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Last Updated:  Wednesday, 19 February, 2003, 12:32 GMT
Anger at Korean subway fire
Smoke fills one of the carriages (photo taken by survivor)
Toxic smoke may have caused many deaths

Grieving relatives of victims of South Korea's underground train disaster have clashed with police amid growing anger at apparent safety lapses.

An investigation has been launched into Tuesday's arson attack, which saw at least 125 people die on two trains in the city of Daegu after a flammable liquid was set alight in a carriage.

The disaster in Daegu showed vividly that the emergency safety measures simply did not work
Yoon Myeong-O
Civil engineering professor

Fire spread quickly, engulfing the train's other five carriages and a second, six-carriage train that arrived at the station after the blaze began.

Police said that 56-year-old Kim Dae-hwan, a local man with a history of mental illness who is currently being treated in hospital, had admitted he started the fire.

DNA analysis

About 200 relatives confronted officers and local government officials on Wednesday outside the disaster response centre that has been set up in the city, as Prime Minister Kim Sok-soo made a visit.

Flowers laid outside the station
The nation is in shock
They expressed frustration about the amount of time being taken to identify victims, many of whom were burnt beyond recognition.

Fewer than 30 bodies have been identified. The death toll could rise as 314 people are listed as missing, but local officials say this could be the result of double-counting.

Lee Dal-shik, 57, lost his 19-year-old daughter Hyun-jin.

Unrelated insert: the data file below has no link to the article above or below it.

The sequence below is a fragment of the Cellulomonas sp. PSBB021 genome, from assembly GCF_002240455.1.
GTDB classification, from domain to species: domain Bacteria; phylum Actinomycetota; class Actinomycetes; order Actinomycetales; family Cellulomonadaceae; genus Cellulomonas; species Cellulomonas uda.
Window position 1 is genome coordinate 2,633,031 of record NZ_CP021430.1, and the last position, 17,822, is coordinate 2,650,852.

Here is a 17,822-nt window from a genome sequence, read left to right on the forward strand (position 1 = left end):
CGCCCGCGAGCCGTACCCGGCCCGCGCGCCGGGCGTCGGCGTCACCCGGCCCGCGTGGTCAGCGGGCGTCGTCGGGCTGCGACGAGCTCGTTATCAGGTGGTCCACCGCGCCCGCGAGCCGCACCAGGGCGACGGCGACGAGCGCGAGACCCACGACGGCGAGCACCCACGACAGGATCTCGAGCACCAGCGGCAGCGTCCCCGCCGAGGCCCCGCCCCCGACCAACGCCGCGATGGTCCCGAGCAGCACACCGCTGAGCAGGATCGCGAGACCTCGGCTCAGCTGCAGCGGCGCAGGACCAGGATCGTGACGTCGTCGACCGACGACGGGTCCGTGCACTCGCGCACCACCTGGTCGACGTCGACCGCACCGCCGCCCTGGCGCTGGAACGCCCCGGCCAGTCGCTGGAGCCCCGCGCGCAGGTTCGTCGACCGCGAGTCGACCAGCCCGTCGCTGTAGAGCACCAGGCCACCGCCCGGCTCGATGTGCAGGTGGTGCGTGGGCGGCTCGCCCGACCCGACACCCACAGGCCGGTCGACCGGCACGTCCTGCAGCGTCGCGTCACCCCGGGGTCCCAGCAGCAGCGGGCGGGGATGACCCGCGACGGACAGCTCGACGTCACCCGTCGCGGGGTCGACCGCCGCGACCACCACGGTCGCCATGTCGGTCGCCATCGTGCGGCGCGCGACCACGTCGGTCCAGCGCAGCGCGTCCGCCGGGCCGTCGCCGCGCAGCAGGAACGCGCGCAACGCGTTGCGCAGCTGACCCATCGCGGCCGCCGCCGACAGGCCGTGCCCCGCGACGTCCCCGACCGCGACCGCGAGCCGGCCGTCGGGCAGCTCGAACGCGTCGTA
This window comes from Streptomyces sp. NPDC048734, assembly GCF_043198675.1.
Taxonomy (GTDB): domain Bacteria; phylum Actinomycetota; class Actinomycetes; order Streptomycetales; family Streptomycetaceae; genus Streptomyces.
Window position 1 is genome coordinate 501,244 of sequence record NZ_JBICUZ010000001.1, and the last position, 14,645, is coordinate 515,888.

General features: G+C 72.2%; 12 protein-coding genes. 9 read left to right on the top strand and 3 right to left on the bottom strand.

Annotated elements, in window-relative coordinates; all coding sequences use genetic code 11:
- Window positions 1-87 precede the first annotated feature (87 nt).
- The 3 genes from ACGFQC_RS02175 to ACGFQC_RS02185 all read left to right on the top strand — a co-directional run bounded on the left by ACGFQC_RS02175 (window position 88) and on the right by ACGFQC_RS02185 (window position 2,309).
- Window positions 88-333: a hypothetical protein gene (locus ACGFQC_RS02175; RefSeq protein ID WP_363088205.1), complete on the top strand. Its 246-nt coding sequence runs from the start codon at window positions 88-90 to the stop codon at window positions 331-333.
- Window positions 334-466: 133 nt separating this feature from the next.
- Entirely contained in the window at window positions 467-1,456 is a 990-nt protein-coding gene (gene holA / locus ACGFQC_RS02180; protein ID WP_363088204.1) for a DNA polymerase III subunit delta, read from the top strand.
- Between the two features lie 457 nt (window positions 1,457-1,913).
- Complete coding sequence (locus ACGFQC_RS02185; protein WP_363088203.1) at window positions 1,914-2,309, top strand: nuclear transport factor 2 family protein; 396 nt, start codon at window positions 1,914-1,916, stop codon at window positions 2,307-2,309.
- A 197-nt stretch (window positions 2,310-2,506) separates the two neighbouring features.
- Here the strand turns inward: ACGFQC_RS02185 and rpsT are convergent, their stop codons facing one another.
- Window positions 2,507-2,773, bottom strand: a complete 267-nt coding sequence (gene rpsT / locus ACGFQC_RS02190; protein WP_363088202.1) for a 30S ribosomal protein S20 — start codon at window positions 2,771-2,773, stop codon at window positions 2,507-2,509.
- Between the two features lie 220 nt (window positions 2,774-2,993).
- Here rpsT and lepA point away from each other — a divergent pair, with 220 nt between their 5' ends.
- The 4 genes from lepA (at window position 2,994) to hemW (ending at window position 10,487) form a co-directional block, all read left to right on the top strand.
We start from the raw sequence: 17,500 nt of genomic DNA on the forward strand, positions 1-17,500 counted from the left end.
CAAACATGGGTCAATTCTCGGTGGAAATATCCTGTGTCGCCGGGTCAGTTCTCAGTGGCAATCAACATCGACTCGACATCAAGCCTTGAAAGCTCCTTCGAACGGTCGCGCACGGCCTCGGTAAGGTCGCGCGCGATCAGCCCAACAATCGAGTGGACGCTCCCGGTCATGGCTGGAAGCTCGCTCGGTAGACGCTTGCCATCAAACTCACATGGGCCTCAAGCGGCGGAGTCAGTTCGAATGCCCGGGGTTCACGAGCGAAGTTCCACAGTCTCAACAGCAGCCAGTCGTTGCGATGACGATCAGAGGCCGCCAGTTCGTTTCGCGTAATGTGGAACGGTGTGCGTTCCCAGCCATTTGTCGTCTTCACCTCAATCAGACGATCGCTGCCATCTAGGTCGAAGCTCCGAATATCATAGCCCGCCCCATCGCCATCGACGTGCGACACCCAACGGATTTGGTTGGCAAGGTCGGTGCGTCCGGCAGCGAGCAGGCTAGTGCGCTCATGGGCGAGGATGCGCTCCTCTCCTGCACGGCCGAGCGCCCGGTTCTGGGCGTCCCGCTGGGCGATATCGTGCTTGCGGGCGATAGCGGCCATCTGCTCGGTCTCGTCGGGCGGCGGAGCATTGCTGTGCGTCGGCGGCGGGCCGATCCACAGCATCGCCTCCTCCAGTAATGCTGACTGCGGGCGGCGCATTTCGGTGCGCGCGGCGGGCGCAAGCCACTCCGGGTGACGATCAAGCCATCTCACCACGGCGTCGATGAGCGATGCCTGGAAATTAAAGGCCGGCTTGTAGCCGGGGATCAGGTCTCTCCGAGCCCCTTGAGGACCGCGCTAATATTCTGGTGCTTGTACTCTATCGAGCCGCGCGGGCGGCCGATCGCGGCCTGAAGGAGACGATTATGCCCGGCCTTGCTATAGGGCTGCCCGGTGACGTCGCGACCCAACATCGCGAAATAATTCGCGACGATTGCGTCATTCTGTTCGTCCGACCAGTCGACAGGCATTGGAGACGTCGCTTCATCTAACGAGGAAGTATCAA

He has supplied authorities with her dental records, and her hairbrush for DNA analysis.

"She disappeared yesterday when she went on the subway to meet a friend," he said. "I won't believe she is dead until I see a body or at least her remains."

Relatives have been allowed to view the gutted train carriages at a depot where they have been taken for analysis.

Safety lapses

President Kim Dae-jung declared the city a disaster area, as details emerged suggesting that low safety standards contributed to the scale of the tragedy.

It is reported that no sprinklers were installed in the Daegu station, and that its power system automatically shut down when the fire began, leaving those trying to escape in darkness.

There are also questions over the materials used on the trains, some of which are said to have emitted toxic fumes - apparently the primary cause of many of the deaths - when they caught fire.

In addition, the second train arrived at the station several minutes after the blaze started. Many are saying that it should have been stopped outside the station.

Yoon Myeong-o, a civil engineering professor at the University of Seoul, told French news agency AFP: "The disaster in Daegu showed vividly that the emergency safety measures simply did not work.

"The government must take a serious lesson from this disaster."

Daegu - about 200 kilometres (125 miles) south-east of the capital, Seoul - is South Korea's third largest city and was one of the host cities for last year's football World Cup.

South Korea's President-elect, Roh Moo-hyun, has said he will scale down his inauguration celebrations next Tuesday as a mark of respect to the dead and grieving.



The BBC's Damian Grammaticas
"The work of a single suicidal man"

Daegu's unanswered questioned
19 Feb 03 |  Asia-Pacific
Arsonist 'didn't want to die alone'
19 Feb 03 |  Asia-Pacific
Korean arson victims called for help
18 Feb 03 |  Asia-Pacific
In pictures: S Korea subway attack
18 Feb 03 |  Asia-Pacific
Country profile: South Korea
28 Jan 03 |  Country profiles

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